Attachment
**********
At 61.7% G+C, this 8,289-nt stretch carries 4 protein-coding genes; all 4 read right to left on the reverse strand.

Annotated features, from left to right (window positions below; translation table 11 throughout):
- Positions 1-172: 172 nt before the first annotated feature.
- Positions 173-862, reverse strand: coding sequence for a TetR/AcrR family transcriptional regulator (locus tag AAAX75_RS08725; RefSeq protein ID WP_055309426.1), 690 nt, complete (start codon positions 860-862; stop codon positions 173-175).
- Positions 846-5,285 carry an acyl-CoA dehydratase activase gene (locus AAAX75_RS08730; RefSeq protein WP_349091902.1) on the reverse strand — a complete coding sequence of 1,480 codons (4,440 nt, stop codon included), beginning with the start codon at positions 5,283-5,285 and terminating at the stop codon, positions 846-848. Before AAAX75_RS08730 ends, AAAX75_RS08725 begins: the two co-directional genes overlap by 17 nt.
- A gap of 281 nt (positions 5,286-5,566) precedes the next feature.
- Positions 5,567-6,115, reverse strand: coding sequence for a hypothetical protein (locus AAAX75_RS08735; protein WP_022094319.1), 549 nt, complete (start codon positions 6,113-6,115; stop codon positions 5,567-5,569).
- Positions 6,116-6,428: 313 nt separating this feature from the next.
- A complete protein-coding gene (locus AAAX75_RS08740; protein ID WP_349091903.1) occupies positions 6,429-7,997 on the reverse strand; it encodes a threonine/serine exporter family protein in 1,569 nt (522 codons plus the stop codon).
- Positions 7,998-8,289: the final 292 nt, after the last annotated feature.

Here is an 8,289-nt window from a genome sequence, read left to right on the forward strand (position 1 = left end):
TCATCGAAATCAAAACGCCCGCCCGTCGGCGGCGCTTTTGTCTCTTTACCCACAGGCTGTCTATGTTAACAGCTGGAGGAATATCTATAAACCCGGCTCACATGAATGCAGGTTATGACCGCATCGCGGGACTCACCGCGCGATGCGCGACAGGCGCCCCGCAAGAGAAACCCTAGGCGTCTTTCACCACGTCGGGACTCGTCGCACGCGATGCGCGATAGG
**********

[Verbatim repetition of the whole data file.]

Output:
At 61.7% G+C, this 8,289-nt stretch carries 4 protein-coding genes; all 4 read right to left on the reverse strand.

Annotated features, from left to right (window positions below; translation table 11 throughout):
- Positions 1-172: 172 nt before the first annotated feature.
- Positions 173-862, reverse strand: coding sequence for a TetR/AcrR family transcriptional regulator (locus tag AAAX75_RS08725; RefSeq protein ID WP_055309426.1), 690 nt, complete (start codon positions 860-862; stop codon positions 173-175).
- Positions 846-5,285 carry an acyl-CoA dehydratase activase gene (locus AAAX75_RS08730; RefSeq protein WP_349091902.1) on the reverse strand — a complete coding sequence of 1,480 codons (4,440 nt, stop codon included), beginning with the start codon at positions 5,283-5,285 and terminating at the stop codon, positions 846-848. Before AAAX75_RS08730 ends, AAAX75_RS08725 begins: the two co-directional genes overlap by 17 nt.
- A gap of 281 nt (positions 5,286-5,566) precedes the next feature.
- Positions 5,567-6,115, reverse strand: coding sequence for a hypothetical protein (locus AAAX75_RS08735; protein WP_022094319.1), 549 nt, complete (start codon positions 6,113-6,115; stop codon positions 5,567-5,569).
- Positions 6,116-6,428: 313 nt separating this feature from the next.
- A complete protein-coding gene (locus AAAX75_RS08740; protein ID WP_349091903.1) occupies positions 6,429-7,997 on the reverse strand; it encodes a threonine/serine exporter family protein in 1,569 nt (522 codons plus the stop codon).
- Positions 7,998-8,289: the final 292 nt, after the last annotated feature.

Here is an 8,289-nt window from a genome sequence, read left to right on the forward strand (position 1 = left end):
TCATCGAAATCAAAACGCCCGCCCGTCGGCGGCGCTTTTGTCTCTTTACCCACAGGCTGTCTATGTTAACAGCTGGAGGAATATCTATAAACCCGGCTCACATGAATGCAGGTTATGACCGCATCGCGGGACTCACCGCGCGATGCGCGACAGGCGCCCCGCAAGAGAAACCCTAGGCGTCTTTCACCACGTCGGGACTCGTCGCACGCGATGCGCGATAGG